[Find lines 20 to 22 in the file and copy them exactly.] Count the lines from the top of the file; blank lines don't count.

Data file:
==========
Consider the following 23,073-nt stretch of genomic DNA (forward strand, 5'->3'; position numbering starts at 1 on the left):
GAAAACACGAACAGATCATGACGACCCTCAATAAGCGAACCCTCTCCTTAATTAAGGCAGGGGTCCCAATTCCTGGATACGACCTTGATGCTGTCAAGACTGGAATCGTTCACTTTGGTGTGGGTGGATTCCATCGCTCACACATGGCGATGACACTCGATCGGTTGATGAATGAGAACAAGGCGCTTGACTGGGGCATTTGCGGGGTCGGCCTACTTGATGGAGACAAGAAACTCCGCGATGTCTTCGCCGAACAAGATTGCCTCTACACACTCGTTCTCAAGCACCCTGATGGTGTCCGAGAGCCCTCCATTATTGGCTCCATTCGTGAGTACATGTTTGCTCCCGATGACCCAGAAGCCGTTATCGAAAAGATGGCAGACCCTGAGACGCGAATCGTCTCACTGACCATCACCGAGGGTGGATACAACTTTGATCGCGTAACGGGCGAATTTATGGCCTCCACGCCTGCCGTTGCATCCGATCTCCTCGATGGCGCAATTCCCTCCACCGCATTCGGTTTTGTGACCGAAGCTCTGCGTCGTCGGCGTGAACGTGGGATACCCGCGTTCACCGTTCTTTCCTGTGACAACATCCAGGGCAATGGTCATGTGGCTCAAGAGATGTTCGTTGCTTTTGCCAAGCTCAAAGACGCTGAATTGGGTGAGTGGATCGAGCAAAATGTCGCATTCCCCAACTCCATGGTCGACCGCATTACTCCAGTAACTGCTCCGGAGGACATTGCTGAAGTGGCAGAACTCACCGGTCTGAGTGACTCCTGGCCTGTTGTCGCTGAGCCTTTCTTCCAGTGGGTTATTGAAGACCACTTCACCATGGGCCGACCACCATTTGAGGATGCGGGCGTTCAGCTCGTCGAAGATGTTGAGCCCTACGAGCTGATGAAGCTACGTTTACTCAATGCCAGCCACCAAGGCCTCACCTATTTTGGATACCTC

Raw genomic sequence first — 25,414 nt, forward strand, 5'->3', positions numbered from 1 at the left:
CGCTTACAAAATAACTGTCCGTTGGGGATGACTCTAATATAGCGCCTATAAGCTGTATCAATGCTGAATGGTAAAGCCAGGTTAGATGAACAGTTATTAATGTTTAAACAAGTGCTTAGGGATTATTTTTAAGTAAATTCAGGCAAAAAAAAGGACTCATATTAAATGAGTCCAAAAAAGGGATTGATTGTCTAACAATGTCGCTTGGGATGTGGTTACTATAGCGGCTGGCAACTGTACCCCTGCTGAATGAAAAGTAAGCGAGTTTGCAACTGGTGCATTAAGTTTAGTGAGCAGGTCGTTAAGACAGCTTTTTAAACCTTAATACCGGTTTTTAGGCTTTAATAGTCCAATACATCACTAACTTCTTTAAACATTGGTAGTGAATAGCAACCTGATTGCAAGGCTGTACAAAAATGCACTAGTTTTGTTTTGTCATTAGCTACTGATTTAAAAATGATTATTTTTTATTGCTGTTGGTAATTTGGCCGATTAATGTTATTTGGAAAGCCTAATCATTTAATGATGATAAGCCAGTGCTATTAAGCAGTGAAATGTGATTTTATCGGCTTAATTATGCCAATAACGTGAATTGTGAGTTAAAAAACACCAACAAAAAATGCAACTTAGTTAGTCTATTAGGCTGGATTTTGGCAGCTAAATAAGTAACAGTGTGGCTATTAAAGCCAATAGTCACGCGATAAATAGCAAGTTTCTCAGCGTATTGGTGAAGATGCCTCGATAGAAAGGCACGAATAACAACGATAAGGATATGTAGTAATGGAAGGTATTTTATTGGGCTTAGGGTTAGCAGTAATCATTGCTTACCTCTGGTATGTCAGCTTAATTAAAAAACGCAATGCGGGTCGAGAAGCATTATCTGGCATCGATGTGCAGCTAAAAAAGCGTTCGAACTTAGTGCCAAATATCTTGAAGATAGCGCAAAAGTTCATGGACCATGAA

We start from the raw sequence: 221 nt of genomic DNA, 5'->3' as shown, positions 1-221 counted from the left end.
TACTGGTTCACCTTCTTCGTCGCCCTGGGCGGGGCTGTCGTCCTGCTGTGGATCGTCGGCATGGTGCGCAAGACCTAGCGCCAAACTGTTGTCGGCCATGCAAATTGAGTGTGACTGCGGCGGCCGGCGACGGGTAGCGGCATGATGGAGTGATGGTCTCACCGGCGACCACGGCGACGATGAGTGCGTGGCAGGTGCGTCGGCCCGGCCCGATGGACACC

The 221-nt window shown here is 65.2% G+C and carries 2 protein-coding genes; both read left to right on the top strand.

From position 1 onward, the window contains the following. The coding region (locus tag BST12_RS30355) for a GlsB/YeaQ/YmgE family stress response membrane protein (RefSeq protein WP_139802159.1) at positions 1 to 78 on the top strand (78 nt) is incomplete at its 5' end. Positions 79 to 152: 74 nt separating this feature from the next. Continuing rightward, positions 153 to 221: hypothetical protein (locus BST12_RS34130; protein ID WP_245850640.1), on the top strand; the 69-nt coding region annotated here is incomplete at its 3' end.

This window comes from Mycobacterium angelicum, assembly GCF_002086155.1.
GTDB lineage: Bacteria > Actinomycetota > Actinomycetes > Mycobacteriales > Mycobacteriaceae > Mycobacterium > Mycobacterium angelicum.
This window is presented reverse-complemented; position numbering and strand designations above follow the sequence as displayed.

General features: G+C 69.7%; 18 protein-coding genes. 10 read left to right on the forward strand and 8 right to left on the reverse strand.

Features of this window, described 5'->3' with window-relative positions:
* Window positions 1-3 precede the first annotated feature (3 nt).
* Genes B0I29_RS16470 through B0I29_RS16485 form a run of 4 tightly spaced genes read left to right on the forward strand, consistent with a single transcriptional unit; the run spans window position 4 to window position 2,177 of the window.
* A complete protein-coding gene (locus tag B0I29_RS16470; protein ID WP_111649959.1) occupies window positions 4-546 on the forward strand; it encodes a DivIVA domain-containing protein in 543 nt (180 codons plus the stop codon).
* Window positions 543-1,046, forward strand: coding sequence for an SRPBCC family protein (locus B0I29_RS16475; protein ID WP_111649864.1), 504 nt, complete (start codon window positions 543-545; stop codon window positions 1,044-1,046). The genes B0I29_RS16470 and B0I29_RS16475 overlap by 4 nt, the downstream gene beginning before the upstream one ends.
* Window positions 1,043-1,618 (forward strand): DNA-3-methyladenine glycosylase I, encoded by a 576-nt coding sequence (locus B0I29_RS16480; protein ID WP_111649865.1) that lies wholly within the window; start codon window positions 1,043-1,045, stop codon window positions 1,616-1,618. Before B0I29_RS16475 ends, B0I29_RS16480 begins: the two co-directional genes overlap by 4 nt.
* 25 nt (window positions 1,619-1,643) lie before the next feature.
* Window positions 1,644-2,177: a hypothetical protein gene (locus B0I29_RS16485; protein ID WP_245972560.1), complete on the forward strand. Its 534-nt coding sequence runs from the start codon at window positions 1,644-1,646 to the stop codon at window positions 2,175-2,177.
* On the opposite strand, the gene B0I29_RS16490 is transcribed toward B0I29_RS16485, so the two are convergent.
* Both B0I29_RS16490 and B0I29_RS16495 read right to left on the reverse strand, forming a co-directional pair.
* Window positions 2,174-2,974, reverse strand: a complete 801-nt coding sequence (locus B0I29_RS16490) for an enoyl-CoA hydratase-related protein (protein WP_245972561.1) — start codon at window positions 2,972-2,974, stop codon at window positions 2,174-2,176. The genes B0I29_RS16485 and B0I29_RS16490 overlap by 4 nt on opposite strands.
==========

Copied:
* Window positions 1,644-2,177: a hypothetical protein gene (locus B0I29_RS16485; protein ID WP_245972560.1), complete on the forward strand. Its 534-nt coding sequence runs from the start codon at window positions 1,644-1,646 to the stop codon at window positions 2,175-2,177.
* On the opposite strand, the gene B0I29_RS16490 is transcribed toward B0I29_RS16485, so the two are convergent.
* Both B0I29_RS16490 and B0I29_RS16495 read right to left on the reverse strand, forming a co-directional pair.